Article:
If you're looking to get into rental real estate investing, buying property in a college town can be a great investment. But there are a few things you should do to set yourself up for success when becoming a college area landlord. Here are a few steps to make sure your rental business starts out on track.
Consider the Pros and Cons.
Renting to the students in a university has advantages and disadvantages. You should think about them carefully before deciding if it's right for you. What are some of these pros and cons?
Higher turnover rate. Most college students move several times during their university career, so you're likely to have to look for new tenants more often than you would with other renters. You may also find that replacing renters during certain parts of the year is harder than in other communities.
Large pool. Because the university attracts new students every year and maintains a large base of established students, you are likely to have a plethora of potential renters to choose from. It's also a pretty stable pool of renters since large colleges tend to be reliable and long-standing parts of the community.
Support personnel. Students aren't going to be the only group of potential clients in the college area. Teachers, administration, support staff, and local businesses can all provide more people who may be looking to rent your home.
Home maintenance. If you do rent to students, you may find that your house is not kept in as good condition as more mature or family renters might do. This means some risk of damage to the property, replacement costs, cleaning bills, or the like. If you're sentimental about the house or you have little buffer in your budget, this may not be a risk you want to take.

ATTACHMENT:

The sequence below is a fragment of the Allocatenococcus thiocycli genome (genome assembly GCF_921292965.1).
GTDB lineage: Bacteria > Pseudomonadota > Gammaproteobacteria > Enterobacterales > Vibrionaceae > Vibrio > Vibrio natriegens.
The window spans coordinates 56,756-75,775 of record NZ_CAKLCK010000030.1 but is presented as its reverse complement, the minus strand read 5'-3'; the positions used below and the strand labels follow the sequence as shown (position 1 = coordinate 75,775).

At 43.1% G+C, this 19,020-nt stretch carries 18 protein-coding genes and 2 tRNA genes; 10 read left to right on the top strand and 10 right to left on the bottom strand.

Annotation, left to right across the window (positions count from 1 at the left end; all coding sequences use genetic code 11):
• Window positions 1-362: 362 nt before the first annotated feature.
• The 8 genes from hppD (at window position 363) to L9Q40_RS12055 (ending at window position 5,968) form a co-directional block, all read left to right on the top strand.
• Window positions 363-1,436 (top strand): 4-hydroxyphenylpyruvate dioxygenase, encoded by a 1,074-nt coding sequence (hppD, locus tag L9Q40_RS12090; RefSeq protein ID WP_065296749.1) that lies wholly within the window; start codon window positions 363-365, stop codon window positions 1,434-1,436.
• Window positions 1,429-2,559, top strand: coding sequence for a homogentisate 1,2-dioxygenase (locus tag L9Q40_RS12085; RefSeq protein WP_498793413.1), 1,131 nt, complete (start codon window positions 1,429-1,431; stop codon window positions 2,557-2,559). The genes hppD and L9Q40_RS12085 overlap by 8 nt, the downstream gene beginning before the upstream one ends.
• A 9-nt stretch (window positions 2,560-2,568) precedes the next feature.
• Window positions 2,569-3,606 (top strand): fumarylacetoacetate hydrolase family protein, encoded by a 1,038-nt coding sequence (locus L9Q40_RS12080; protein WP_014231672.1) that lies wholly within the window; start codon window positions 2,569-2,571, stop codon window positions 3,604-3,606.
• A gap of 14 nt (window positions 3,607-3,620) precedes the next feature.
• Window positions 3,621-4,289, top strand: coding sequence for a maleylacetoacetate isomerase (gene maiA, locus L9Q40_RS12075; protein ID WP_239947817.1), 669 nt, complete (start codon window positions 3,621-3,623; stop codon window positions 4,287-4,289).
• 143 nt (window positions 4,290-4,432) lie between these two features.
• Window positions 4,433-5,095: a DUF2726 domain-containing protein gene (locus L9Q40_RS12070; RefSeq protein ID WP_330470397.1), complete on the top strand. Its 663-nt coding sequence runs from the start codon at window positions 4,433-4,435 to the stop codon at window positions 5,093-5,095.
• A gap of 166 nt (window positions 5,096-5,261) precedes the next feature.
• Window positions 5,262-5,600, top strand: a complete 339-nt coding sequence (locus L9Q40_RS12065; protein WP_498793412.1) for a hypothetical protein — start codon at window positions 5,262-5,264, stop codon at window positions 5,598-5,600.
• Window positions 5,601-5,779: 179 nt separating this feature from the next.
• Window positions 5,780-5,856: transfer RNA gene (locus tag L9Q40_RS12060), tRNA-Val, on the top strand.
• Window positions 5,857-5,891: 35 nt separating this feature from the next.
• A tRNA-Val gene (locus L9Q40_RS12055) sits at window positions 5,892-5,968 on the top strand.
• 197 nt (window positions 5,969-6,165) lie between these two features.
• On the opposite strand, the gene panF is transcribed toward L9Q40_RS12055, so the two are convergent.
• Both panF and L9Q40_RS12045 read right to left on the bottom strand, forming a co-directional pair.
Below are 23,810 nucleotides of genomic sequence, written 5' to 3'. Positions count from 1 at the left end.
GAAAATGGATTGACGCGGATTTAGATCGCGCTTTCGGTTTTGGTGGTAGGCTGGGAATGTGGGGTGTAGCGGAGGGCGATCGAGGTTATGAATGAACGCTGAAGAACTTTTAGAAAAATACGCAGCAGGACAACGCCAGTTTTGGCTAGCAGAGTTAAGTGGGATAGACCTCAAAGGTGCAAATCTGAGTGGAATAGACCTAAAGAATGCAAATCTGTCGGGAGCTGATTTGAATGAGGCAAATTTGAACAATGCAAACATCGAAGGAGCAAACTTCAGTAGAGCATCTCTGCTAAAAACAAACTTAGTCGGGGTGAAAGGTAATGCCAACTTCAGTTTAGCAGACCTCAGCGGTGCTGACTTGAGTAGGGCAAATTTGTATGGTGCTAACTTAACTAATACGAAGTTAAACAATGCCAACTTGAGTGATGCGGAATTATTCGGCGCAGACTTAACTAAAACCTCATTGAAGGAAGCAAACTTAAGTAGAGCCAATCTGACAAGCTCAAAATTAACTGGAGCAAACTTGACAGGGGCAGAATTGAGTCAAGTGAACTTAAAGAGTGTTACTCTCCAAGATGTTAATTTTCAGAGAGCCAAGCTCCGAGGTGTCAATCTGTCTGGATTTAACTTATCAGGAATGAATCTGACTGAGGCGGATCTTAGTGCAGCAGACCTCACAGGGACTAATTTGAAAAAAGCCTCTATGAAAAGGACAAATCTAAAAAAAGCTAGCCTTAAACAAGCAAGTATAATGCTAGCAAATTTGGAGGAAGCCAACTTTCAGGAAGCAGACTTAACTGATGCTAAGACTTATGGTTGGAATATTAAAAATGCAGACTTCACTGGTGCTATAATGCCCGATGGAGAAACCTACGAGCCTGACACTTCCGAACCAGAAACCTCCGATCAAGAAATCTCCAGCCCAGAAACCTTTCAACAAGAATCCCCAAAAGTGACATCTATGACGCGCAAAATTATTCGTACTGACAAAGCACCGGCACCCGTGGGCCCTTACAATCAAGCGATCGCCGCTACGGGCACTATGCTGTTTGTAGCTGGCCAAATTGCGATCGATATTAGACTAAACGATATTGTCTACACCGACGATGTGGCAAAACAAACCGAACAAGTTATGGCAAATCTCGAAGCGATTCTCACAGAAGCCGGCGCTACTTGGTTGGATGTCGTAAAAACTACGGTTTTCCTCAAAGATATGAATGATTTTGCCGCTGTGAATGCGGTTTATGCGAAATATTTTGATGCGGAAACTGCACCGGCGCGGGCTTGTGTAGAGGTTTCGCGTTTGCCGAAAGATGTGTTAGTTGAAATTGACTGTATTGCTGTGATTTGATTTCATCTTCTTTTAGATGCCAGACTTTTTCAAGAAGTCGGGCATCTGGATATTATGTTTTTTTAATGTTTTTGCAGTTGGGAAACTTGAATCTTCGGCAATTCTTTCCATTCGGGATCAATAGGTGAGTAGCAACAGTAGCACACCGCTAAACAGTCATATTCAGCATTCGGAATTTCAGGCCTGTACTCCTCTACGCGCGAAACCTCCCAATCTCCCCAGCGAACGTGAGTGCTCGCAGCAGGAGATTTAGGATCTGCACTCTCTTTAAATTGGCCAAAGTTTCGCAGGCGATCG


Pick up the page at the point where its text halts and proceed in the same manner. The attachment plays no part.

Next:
Find Your Pool.
Once you've assessed the ups and downs of renting to college students, it's time to determine who you want your pool of renters to be. If you're concerned with the condition of the home or a higher turnover rate, focus your marketing efforts on the non-student pools -- such as surrounding businesses, young families, and school staff. If you feel that you can be comfortable with some added risk and time investment, though, you may find that renting to students will bring in a higher profit.
Choose Between Individuals and Groups.
If you choose to rent a house to students, you're likely to be renting to more than one person at a time. You will need to decide if you want to sign a contract with one person (and possibly his or her parent) who will be responsible for the entire rent or if you will have each student sign a lease for their portion of the rent. Working with individuals can mean less risk of losing rent if someone leaves, but it may mean more work for you.
Know the Cycle.
School rental properties tend to be the most busy during the late summer and again before the start of each semester. Make sure you build your calendar around this late summer target date to be ready to rent the unit. Prepare flyers and see if you can place them in local businesses or student hangouts. You may also be able to advertise for free in the university itself -- either in student areas or in staff sections. Hold an open house or two on the weekends before school begins to generate buzz about your property.
By following these steps, you can decide if becoming a college area landlord is right for you and how you want to direct your efforts. And whether you choose to market to students or to the myriad of other people involved in a college town, you will surely find a positive new income stream for years to come. Work with a real estate agent for help finding the ideal rental property.